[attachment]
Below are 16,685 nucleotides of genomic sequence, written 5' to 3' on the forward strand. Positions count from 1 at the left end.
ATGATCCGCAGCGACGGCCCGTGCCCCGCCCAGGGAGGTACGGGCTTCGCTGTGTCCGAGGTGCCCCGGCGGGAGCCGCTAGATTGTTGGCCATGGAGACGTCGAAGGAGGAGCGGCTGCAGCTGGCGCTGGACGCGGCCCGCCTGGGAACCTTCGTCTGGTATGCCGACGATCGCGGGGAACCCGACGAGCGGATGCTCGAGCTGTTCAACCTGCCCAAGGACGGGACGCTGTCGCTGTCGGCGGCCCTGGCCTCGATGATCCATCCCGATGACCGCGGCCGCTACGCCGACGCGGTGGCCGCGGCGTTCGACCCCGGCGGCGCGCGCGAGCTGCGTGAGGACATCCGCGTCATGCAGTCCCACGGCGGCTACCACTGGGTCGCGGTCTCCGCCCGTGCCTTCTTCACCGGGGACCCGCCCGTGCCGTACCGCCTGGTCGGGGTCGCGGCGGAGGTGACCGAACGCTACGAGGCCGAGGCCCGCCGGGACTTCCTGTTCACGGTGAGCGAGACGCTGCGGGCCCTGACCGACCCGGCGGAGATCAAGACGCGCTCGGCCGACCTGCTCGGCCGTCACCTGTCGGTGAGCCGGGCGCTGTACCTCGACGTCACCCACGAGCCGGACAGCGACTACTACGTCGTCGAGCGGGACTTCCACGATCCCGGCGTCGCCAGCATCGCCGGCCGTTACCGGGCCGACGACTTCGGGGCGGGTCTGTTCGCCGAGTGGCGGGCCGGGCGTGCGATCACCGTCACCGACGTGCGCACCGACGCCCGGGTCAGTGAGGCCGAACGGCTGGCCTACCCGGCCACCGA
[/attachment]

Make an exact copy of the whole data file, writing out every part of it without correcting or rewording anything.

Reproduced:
Below are 16,685 nucleotides of genomic sequence, written 5' to 3' on the forward strand. Positions count from 1 at the left end.
ATGATCCGCAGCGACGGCCCGTGCCCCGCCCAGGGAGGTACGGGCTTCGCTGTGTCCGAGGTGCCCCGGCGGGAGCCGCTAGATTGTTGGCCATGGAGACGTCGAAGGAGGAGCGGCTGCAGCTGGCGCTGGACGCGGCCCGCCTGGGAACCTTCGTCTGGTATGCCGACGATCGCGGGGAACCCGACGAGCGGATGCTCGAGCTGTTCAACCTGCCCAAGGACGGGACGCTGTCGCTGTCGGCGGCCCTGGCCTCGATGATCCATCCCGATGACCGCGGCCGCTACGCCGACGCGGTGGCCGCGGCGTTCGACCCCGGCGGCGCGCGCGAGCTGCGTGAGGACATCCGCGTCATGCAGTCCCACGGCGGCTACCACTGGGTCGCGGTCTCCGCCCGTGCCTTCTTCACCGGGGACCCGCCCGTGCCGTACCGCCTGGTCGGGGTCGCGGCGGAGGTGACCGAACGCTACGAGGCCGAGGCCCGCCGGGACTTCCTGTTCACGGTGAGCGAGACGCTGCGGGCCCTGACCGACCCGGCGGAGATCAAGACGCGCTCGGCCGACCTGCTCGGCCGTCACCTGTCGGTGAGCCGGGCGCTGTACCTCGACGTCACCCACGAGCCGGACAGCGACTACTACGTCGTCGAGCGGGACTTCCACGATCCCGGCGTCGCCAGCATCGCCGGCCGTTACCGGGCCGACGACTTCGGGGCGGGTCTGTTCGCCGAGTGGCGGGCCGGGCGTGCGATCACCGTCACCGACGTGCGCACCGACGCCCGGGTCAGTGAGGCCGAACGGCTGGCCTACCCGGCCACCGA